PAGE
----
Second part of a post; the first part is here, or directly below this one.
Isabella and Edward II's son Edward of Windsor sailed from Dover on 12 September 1325 and paid homage to his uncle Charles IV for Gascony and Ponthieu at Vincennes twelve days later. The boy turned thirteen on 13 November 1325. Edward of Windsor's presence in France was a key factor in Isabella's decision not to return to her husband: with their son the king's heir, the future king of England, under her control, she held a vitally important bargaining chip, and used her adolescent son as a weapon against her husband. As I've pointed out before, although Edward II's decision to send his heir to France in September 1325 appears with hindsight to have been an incredibly foolish decision, it wasn't really; Edward had painted himself into a corner where all possible options available to him were fraught with risk, and after weeks of agonising sending his son away must have seemed, and in fact probably was, the least dangerous course of action.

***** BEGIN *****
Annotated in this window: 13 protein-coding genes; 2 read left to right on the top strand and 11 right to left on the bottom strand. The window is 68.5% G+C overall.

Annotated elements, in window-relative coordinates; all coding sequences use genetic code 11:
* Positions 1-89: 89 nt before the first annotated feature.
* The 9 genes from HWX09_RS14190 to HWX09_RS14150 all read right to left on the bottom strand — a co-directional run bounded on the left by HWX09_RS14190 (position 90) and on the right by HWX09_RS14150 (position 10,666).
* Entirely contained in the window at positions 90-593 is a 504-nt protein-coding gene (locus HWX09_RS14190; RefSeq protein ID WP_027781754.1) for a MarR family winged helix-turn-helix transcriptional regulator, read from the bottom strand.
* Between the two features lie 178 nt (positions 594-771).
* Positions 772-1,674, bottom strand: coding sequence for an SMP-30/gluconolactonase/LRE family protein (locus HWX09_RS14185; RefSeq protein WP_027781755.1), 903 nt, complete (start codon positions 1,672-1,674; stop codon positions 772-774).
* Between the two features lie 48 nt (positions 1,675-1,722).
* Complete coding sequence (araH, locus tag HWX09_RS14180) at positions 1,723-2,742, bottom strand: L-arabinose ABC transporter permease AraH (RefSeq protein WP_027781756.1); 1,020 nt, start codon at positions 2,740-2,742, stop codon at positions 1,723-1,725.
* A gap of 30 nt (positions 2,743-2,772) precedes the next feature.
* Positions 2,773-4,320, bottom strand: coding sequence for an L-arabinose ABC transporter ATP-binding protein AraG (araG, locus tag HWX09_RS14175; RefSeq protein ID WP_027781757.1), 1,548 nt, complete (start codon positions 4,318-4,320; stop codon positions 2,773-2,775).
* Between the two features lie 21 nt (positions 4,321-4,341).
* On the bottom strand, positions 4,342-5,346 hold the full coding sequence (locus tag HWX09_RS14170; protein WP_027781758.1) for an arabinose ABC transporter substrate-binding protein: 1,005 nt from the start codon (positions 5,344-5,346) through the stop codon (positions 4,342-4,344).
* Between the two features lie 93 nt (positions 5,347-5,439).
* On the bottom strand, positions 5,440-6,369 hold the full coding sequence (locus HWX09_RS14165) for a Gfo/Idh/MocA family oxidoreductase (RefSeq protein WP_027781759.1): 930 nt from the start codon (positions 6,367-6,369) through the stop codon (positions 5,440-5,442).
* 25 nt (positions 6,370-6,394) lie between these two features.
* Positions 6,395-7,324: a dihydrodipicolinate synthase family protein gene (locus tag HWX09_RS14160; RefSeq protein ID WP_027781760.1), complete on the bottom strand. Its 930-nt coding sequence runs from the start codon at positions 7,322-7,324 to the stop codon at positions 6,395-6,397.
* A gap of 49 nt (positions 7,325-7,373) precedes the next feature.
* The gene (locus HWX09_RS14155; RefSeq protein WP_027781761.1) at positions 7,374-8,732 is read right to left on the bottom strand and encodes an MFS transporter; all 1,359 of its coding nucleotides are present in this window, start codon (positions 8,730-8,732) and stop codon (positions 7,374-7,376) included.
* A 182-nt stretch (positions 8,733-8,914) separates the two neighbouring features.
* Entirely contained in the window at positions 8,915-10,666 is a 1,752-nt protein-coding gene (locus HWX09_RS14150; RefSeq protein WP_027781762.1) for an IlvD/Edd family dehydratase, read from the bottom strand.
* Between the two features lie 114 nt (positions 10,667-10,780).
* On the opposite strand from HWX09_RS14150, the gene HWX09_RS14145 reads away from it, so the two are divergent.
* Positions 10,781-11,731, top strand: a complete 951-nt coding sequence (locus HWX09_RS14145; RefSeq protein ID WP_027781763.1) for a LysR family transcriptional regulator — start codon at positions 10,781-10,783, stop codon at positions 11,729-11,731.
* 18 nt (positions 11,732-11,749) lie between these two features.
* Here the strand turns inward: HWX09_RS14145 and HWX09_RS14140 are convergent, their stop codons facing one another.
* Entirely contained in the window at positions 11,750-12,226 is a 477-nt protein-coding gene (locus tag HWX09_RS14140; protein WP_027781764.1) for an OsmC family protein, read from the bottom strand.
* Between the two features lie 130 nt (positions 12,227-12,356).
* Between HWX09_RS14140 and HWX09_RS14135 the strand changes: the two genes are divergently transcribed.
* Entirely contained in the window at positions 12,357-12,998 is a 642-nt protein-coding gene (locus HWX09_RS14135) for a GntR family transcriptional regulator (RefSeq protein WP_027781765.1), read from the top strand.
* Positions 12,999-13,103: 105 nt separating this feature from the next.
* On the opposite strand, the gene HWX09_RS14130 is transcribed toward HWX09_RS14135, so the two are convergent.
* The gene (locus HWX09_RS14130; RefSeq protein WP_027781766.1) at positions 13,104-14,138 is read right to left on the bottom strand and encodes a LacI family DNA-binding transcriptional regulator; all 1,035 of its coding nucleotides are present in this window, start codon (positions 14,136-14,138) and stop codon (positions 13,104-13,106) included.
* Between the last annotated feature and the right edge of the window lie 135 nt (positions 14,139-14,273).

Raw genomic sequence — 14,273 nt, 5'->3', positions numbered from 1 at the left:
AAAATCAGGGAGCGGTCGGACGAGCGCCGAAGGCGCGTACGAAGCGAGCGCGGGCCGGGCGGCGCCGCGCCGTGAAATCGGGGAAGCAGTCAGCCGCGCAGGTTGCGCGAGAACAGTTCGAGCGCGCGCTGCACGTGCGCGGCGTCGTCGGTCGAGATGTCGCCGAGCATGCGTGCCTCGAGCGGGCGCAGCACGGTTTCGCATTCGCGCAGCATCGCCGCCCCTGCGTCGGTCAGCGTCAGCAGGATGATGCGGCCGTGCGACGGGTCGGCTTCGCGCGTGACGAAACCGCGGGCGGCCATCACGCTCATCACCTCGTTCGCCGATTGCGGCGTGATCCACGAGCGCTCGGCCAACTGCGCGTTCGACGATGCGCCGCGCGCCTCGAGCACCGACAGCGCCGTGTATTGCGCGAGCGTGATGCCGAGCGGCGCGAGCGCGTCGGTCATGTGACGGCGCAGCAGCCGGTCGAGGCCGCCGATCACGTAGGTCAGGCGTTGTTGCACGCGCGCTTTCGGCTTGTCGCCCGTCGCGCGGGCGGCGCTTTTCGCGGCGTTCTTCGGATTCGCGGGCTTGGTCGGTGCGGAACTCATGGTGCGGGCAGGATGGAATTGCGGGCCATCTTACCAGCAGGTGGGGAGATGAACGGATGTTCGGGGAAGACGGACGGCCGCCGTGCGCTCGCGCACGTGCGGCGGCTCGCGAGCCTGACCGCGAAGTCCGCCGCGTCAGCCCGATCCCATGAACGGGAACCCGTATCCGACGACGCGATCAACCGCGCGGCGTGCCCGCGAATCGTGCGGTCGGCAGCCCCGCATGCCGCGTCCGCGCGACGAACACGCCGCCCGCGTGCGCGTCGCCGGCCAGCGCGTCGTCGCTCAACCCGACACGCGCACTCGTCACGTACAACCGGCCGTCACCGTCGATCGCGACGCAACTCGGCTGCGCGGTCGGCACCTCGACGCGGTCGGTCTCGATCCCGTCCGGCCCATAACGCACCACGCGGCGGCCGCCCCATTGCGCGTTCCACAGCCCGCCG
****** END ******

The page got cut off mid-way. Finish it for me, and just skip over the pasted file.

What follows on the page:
Edward of Windsor was accompanied to France by, among others, Walter Stapeldon, bishop of Exeter and treasurer of England (who had founded Exeter College at Oxford in 1314). Isabella loathed Stapeldon, believing that along with Hugh Despenser the Younger he had been instrumental in persuading her husband to confiscate her lands in September 1324. Stapeldon came to believe, whether correctly or not, that there were people at the French court who intended to harm him, and fled back to England disguised as a common traveller. He was back by late October 1325. Historian F. D. Blackley suggested a few decades ago that Walter Stapeldon was the immediate cause of Isabella's decision; he had been authorised to pay the queen's expenses, but only for her return journey to England. As he fled from Paris before he gave her the money, this may have forced her into making the decision whether to return to England and the dominance of the hated Despensers, or remain in France. A furious Isabella sent Stapeldon a sharply-worded letter on 8 December accusing him of being of Hugh Despenser’s 'accord' and more obedient to him than to her. She also accused him of dishonouring Edward II, Charles IV and herself.